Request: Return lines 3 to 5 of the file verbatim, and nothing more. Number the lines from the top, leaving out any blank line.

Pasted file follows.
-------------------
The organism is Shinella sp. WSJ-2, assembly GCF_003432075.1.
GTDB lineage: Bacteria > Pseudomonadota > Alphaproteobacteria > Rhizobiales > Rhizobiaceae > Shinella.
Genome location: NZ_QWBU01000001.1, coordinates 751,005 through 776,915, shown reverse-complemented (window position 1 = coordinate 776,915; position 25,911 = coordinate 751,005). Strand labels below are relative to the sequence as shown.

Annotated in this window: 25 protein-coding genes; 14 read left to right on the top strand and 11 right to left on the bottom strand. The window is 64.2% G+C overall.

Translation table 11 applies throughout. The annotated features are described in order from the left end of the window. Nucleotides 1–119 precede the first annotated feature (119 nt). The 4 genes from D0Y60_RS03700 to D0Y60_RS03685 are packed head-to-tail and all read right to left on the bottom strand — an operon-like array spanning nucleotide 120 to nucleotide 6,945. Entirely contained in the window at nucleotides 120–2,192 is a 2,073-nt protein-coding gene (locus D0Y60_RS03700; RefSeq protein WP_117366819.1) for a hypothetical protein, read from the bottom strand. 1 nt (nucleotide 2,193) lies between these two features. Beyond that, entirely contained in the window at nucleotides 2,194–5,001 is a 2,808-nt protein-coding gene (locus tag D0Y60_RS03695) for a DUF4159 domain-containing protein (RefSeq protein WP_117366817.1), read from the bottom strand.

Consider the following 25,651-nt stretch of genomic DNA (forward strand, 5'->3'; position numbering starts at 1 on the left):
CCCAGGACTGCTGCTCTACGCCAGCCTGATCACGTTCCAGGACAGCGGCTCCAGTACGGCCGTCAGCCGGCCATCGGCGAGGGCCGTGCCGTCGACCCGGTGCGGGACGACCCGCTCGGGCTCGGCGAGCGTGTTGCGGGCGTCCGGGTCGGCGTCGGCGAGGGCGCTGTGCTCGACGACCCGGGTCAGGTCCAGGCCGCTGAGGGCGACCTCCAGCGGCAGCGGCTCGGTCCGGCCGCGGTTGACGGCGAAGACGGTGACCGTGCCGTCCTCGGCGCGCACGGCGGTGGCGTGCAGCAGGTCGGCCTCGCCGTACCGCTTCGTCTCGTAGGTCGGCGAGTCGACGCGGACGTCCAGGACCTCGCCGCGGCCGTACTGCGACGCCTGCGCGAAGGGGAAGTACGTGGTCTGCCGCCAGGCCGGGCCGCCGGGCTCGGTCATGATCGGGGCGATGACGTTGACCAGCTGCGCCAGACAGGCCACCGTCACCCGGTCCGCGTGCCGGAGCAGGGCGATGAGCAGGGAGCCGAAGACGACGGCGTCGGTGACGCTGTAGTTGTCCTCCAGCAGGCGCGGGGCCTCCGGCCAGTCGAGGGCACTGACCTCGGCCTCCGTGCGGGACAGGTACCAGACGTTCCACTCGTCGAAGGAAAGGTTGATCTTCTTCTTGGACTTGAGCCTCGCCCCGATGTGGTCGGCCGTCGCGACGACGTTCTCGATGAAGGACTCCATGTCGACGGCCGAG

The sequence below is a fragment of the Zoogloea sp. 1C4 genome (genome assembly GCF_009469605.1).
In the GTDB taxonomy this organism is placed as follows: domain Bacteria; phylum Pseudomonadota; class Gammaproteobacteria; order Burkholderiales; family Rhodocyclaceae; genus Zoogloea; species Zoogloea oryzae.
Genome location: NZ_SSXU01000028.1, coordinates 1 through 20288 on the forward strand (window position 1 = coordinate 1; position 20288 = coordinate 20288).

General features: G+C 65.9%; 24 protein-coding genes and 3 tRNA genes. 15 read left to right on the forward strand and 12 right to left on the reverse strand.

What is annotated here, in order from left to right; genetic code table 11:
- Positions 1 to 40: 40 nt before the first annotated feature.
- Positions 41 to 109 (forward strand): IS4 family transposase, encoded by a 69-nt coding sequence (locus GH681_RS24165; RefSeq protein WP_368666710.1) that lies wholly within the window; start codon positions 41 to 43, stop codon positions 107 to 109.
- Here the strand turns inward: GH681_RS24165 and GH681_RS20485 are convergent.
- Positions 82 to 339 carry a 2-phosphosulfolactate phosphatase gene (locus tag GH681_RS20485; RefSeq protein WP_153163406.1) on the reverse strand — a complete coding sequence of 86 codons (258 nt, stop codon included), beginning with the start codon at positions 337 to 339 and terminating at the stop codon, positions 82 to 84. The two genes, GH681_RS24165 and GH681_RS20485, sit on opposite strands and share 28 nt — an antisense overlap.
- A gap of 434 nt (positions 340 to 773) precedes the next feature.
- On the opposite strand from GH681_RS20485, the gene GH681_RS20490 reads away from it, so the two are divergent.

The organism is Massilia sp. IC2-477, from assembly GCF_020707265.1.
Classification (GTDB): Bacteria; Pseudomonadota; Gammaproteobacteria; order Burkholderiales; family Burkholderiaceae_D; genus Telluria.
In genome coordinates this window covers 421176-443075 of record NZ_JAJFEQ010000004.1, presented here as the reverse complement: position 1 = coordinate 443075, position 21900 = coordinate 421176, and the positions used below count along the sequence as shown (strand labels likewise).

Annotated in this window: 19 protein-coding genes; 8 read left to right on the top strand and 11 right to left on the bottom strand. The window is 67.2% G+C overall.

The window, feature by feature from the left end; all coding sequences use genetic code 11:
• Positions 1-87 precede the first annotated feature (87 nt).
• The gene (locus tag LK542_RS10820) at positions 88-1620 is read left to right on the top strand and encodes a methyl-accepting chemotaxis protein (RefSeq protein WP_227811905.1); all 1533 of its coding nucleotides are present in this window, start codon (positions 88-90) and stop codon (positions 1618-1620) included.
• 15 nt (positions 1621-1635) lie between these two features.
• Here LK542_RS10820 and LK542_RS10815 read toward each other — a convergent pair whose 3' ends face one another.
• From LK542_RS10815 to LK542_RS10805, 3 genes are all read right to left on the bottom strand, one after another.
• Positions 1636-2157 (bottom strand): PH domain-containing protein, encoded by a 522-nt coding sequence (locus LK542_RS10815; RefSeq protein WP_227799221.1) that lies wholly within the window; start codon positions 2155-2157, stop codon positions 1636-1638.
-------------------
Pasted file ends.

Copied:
Genome location: NZ_QWBU01000001.1, coordinates 751,005 through 776,915, shown reverse-complemented (window position 1 = coordinate 776,915; position 25,911 = coordinate 751,005). Strand labels below are relative to the sequence as shown.

Annotated in this window: 25 protein-coding genes; 14 read left to right on the top strand and 11 right to left on the bottom strand. The window is 64.2% G+C overall.

Translation table 11 applies throughout. The annotated features are described in order from the left end of the window. Nucleotides 1–119 precede the first annotated feature (119 nt). The 4 genes from D0Y60_RS03700 to D0Y60_RS03685 are packed head-to-tail and all read right to left on the bottom strand — an operon-like array spanning nucleotide 120 to nucleotide 6,945. Entirely contained in the window at nucleotides 120–2,192 is a 2,073-nt protein-coding gene (locus D0Y60_RS03700; RefSeq protein WP_117366819.1) for a hypothetical protein, read from the bottom strand. 1 nt (nucleotide 2,193) lies between these two features. Beyond that, entirely contained in the window at nucleotides 2,194–5,001 is a 2,808-nt protein-coding gene (locus tag D0Y60_RS03695) for a DUF4159 domain-containing protein (RefSeq protein WP_117366817.1), read from the bottom strand.